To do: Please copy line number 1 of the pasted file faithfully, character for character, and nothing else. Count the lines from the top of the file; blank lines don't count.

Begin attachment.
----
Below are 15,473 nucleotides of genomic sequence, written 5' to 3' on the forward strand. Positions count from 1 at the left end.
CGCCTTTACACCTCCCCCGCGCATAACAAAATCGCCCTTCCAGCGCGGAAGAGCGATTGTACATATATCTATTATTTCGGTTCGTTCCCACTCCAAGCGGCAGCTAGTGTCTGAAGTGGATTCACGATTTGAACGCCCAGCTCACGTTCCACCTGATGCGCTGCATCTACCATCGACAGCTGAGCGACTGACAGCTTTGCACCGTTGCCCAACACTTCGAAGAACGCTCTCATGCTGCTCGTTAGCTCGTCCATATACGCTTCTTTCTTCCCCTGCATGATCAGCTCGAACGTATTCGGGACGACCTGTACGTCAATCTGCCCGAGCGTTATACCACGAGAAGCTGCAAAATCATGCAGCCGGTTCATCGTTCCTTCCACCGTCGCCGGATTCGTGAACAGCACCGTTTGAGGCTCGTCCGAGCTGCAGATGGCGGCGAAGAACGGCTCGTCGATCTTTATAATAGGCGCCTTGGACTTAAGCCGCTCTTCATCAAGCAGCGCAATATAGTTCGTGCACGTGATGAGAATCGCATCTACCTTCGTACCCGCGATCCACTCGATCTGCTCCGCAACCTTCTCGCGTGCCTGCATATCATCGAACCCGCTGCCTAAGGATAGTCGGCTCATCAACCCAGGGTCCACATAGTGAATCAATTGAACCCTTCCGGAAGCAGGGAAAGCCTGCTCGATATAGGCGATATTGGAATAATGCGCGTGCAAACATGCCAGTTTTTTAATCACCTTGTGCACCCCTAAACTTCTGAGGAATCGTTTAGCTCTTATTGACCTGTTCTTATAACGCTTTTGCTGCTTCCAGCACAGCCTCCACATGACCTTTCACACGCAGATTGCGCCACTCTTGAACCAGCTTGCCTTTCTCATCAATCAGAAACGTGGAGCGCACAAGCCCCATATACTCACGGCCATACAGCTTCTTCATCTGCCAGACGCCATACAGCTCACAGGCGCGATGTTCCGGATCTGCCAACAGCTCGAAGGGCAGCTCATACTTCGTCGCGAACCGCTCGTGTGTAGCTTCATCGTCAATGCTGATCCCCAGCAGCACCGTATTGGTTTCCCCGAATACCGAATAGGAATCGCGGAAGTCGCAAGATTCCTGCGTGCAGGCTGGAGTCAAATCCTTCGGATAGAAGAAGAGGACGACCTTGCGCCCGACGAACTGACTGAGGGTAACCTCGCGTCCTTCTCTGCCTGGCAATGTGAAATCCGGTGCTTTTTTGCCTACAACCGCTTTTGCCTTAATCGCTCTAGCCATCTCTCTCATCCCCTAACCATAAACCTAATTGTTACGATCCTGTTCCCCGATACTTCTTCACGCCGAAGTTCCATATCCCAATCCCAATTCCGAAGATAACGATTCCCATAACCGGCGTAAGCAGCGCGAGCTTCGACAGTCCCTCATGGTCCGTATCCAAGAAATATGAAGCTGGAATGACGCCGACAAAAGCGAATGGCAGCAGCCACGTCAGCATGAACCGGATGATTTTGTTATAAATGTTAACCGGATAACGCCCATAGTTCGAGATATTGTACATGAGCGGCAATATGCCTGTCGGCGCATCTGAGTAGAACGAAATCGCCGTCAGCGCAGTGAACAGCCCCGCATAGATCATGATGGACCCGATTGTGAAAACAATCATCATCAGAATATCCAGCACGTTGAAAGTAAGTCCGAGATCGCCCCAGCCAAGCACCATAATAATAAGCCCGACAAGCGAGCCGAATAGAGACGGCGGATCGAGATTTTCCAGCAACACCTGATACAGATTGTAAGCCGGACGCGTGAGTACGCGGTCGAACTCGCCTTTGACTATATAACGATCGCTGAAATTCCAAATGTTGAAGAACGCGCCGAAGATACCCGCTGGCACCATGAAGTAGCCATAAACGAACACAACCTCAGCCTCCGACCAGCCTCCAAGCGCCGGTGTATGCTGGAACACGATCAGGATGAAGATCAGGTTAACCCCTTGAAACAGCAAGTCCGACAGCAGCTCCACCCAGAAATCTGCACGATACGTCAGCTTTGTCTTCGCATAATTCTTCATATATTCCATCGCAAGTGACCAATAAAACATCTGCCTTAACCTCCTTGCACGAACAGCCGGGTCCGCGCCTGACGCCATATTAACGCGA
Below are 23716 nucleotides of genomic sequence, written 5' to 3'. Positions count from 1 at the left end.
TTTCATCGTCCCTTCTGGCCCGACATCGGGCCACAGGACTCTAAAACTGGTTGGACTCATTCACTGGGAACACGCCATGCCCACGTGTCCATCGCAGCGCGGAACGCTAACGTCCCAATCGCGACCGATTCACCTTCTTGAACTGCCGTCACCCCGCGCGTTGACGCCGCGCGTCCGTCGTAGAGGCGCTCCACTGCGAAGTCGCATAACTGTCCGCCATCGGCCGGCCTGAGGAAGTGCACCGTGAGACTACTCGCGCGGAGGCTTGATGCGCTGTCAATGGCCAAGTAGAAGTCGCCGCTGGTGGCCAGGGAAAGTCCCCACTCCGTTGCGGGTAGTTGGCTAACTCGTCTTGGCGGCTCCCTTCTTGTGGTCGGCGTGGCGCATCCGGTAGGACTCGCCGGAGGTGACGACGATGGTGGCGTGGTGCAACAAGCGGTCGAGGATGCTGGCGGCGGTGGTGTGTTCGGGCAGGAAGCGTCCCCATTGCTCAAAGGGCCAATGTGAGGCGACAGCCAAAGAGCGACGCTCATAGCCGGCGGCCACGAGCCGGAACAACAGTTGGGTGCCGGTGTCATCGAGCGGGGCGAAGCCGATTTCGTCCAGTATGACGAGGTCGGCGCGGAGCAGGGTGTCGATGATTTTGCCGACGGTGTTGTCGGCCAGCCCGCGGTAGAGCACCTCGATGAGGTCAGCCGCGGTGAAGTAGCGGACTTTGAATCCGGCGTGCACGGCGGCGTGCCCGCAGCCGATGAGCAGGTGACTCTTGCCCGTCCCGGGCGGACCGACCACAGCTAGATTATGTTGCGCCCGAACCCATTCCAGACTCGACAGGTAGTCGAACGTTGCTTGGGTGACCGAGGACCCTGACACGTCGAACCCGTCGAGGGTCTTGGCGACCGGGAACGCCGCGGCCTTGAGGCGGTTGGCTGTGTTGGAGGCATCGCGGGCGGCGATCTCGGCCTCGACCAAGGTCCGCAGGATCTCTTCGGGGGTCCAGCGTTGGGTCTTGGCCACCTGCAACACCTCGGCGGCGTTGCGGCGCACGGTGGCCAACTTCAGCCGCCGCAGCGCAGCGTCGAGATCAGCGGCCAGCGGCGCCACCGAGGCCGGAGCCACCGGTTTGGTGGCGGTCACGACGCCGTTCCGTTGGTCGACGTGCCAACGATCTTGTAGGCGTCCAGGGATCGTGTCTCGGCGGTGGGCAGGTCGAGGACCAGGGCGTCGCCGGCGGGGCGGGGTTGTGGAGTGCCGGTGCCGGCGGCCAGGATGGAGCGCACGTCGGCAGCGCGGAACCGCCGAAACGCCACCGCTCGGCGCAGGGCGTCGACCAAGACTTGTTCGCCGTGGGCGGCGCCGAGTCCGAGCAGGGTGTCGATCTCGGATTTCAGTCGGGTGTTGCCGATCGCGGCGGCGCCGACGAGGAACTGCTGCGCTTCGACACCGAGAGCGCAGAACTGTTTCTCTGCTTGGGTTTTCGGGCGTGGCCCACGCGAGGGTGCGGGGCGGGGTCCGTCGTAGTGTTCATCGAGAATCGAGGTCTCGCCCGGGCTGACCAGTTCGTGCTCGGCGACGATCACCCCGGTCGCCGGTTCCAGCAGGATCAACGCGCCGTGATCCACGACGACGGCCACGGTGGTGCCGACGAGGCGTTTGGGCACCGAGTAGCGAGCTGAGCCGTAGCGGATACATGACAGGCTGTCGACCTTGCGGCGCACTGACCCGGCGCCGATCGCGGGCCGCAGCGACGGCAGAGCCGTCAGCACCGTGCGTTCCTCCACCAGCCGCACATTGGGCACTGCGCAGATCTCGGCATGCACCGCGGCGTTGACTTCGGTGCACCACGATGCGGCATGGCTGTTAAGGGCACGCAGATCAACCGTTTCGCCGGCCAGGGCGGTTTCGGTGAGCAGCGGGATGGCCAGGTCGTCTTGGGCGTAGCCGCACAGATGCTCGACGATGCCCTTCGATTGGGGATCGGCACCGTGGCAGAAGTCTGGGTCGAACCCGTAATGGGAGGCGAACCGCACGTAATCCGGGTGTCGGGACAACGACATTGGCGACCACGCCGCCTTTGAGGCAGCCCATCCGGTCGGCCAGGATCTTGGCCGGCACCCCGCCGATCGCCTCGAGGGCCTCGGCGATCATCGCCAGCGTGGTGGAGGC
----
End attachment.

Below are 15,473 nucleotides of genomic sequence, written 5' to 3' on the forward strand. Positions count from 1 at the left end.